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Prev Chronic Dis. 2012;9:E09. Epub 2011 Dec 15.

Prevalence of asthma among adults in metropolitan versus nonmetropolitan areas in Montana, 2008.

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Asthma Control Program, Montana Department of Public Health and Human Services, Helena, Montana 59620-2951, USA.



Most US studies on asthma prevalence have been conducted in urban areas, and few have assessed the prevalence of asthma among residents of rural areas versus urban areas. The objective of this study was to compare the prevalence of asthma among adults living in metropolitan versus nonmetropolitan counties in Montana.


We analyzed data from 6,846 adult Montanans who completed the Behavioral Risk Factor Surveillance System survey in 2008. We used Rural-Urban Continuum Codes to categorize respondents' county of residence as metropolitan (Metro), nonmetropolitan and adjacent to a metropolitan county (NMA), and nonmetropolitan and nonadjacent to a metropolitan county (NMNA). We compared the prevalence of current self-reported asthma among respondents in the 3 areas, overall and by selected characteristics, and conducted multivariable logistic regression analyses to identify factors independently associated with current self-reported asthma.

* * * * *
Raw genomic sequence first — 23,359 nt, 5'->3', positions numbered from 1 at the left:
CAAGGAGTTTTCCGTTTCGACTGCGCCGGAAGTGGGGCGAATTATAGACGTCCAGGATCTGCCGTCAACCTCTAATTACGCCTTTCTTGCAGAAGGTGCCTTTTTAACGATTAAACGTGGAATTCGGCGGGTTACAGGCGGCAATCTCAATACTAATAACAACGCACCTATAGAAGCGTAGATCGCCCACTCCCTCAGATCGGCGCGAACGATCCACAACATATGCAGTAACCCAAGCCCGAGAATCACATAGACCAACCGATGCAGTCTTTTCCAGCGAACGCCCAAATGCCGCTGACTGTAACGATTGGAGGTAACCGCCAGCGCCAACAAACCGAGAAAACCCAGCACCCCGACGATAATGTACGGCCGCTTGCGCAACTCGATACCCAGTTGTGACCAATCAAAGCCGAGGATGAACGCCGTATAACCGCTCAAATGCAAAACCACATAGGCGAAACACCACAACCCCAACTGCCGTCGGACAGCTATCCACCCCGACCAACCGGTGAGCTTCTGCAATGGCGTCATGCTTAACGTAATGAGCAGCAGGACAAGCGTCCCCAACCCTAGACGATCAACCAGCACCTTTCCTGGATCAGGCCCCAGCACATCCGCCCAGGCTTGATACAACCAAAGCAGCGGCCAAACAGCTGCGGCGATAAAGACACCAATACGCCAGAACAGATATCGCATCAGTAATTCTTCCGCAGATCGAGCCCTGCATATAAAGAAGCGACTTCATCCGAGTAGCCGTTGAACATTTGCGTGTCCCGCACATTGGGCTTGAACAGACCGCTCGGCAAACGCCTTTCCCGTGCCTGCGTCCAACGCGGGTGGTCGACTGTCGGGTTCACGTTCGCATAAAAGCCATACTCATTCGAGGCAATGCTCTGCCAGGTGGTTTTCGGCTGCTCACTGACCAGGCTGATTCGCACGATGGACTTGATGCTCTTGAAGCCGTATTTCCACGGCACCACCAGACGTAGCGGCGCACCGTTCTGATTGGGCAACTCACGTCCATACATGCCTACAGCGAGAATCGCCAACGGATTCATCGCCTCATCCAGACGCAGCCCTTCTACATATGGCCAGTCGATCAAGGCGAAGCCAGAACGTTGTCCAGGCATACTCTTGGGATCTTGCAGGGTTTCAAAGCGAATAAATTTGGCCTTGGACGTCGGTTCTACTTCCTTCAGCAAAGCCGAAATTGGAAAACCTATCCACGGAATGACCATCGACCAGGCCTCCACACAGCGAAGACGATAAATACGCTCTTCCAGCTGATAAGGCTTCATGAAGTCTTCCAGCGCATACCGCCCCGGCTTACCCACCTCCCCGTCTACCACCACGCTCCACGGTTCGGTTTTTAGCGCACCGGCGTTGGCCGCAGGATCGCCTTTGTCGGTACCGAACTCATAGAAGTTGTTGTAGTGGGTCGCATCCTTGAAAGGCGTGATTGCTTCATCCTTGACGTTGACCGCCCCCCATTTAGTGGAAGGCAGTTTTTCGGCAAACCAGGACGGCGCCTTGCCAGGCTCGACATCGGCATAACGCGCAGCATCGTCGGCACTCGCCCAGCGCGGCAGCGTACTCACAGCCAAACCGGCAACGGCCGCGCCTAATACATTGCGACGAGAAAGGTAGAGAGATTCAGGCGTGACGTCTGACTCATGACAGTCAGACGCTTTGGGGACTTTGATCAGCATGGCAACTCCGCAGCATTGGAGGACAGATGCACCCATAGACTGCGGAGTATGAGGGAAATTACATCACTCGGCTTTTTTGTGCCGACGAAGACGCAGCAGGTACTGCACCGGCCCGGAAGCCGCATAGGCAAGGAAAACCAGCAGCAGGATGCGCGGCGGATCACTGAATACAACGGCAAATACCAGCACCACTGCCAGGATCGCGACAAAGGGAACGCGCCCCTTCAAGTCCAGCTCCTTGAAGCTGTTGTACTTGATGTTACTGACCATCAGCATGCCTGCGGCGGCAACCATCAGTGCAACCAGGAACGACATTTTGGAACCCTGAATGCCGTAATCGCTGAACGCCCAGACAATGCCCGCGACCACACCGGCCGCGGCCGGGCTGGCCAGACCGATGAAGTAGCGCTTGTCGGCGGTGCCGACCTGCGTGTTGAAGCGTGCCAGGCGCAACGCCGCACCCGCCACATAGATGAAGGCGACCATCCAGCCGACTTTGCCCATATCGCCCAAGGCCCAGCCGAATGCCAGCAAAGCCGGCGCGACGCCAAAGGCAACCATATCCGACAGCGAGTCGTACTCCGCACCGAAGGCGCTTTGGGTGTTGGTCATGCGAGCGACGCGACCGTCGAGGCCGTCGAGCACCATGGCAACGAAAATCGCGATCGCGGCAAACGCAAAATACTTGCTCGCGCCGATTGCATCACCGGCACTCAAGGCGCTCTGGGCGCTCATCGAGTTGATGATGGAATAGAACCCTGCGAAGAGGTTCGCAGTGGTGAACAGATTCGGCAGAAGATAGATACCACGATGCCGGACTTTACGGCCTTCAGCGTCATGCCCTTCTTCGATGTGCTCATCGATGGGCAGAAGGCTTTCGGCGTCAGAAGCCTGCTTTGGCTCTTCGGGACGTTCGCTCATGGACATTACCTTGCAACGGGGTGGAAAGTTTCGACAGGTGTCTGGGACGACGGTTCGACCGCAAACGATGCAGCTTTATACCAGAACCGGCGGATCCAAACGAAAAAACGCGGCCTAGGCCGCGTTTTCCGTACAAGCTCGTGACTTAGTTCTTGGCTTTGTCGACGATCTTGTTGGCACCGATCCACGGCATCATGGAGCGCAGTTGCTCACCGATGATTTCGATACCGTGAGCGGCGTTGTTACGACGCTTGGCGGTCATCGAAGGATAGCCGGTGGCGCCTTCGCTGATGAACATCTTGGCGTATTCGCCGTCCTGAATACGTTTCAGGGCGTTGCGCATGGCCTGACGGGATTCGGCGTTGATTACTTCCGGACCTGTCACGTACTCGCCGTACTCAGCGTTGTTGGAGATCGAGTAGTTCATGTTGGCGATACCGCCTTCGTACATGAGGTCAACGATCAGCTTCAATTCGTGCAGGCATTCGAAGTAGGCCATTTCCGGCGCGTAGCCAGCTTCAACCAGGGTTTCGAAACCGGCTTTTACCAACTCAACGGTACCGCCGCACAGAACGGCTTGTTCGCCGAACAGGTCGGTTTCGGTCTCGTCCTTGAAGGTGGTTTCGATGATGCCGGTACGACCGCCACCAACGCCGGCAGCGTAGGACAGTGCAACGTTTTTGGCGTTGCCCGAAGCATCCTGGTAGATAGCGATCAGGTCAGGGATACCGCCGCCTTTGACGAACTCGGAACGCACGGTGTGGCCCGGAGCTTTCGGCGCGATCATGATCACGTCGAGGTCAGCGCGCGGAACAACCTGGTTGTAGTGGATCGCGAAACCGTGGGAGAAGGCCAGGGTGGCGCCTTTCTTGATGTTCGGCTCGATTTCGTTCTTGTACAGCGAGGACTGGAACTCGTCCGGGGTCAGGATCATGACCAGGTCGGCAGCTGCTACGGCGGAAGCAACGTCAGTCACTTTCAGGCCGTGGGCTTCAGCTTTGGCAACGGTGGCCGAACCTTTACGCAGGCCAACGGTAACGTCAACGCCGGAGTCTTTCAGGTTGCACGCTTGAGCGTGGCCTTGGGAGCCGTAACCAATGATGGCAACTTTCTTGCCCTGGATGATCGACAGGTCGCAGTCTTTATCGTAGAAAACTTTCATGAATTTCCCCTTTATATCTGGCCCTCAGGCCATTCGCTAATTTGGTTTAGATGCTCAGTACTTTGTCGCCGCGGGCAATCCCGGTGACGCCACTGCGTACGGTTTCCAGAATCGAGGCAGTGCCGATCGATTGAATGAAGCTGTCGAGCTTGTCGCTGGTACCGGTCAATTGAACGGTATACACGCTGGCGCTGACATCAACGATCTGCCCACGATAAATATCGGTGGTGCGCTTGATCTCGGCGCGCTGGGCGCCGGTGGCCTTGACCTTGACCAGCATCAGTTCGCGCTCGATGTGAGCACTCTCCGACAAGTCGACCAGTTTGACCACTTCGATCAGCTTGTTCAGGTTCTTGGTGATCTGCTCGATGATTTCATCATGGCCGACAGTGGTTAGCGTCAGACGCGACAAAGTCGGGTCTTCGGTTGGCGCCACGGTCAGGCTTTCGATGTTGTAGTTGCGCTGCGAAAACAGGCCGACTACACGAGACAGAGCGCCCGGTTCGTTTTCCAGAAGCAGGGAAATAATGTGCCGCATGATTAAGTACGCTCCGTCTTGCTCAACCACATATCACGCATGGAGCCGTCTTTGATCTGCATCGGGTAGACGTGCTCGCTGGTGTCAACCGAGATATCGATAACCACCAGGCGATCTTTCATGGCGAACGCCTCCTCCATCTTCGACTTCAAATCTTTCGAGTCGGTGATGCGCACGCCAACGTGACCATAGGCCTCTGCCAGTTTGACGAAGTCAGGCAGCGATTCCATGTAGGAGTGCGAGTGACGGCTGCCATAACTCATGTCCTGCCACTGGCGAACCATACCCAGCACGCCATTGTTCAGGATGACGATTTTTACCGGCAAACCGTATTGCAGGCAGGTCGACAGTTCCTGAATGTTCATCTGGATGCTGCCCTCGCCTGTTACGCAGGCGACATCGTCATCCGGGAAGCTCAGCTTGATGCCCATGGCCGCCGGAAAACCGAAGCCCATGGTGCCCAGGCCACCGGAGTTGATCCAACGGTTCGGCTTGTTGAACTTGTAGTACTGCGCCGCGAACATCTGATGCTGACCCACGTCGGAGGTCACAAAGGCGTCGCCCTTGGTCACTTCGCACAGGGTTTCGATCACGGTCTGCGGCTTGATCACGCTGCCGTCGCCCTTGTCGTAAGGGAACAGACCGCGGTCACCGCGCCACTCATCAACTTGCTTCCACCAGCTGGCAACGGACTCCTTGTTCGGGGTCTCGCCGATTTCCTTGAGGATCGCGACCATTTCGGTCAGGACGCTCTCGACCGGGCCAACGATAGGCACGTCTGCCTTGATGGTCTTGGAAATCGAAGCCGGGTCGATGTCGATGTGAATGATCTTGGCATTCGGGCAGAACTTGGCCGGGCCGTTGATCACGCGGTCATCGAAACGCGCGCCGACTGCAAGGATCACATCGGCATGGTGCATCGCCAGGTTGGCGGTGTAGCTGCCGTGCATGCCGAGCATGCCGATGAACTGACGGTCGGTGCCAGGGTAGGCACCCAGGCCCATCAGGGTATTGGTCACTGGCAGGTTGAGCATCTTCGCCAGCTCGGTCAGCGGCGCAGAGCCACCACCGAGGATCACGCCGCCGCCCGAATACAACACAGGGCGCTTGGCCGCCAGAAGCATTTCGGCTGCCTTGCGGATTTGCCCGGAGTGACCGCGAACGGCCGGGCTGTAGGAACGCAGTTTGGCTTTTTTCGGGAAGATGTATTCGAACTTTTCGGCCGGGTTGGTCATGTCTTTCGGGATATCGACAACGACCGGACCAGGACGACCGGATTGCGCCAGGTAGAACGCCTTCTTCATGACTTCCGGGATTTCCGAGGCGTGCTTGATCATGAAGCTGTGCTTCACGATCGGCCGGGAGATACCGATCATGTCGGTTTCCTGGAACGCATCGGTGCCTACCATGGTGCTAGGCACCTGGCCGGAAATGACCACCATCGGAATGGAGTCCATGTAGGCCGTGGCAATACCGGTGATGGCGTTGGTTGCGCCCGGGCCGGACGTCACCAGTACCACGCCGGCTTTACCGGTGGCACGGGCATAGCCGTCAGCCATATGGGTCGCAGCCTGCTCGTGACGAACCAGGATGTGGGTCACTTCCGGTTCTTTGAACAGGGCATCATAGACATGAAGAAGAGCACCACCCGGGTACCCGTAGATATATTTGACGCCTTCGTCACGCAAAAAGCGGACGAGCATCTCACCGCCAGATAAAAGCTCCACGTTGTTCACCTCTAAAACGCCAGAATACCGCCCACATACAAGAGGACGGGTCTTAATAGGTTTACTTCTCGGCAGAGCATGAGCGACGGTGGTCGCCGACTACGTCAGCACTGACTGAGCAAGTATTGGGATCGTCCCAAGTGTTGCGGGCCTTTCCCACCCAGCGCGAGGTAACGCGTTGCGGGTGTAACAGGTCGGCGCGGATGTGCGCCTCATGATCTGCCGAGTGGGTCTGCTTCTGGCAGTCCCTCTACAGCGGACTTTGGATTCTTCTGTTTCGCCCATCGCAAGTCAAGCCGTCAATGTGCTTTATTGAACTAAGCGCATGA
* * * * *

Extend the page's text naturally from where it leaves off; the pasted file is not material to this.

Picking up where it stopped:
No differences in the prevalence of self-reported asthma were found between residents of Metro and NMA or NMNA counties, overall or by age, sex, race, years of education, health insurance status, annual household income, or body mass index. Respondents aged 65 years or older (adjusted odds ratio [AOR], 0.7; 95% confidence interval [CI], 0.5-0.9) and men (AOR, 0.6; 95% CI, 0.5-0.8) were less likely to report current asthma than younger respondents and women, respectively. Obese respondents were more likely (AOR, 1.9; 95% CI, 1.4-2.7) to report asthma than were respondents who were not obese. Metropolitan county of residence was not independently associated with self-reported current asthma.


The prevalence of self-reported current asthma is similar in metropolitan and nonmetropolitan counties in Montana, but other sociodemographic differences exist. Our findings highlight the need to conduct regional and state surveillance of asthma to understand the demographic risk factors associated with it and to determine the potential geographic variation of asthma prevalence in the United States.

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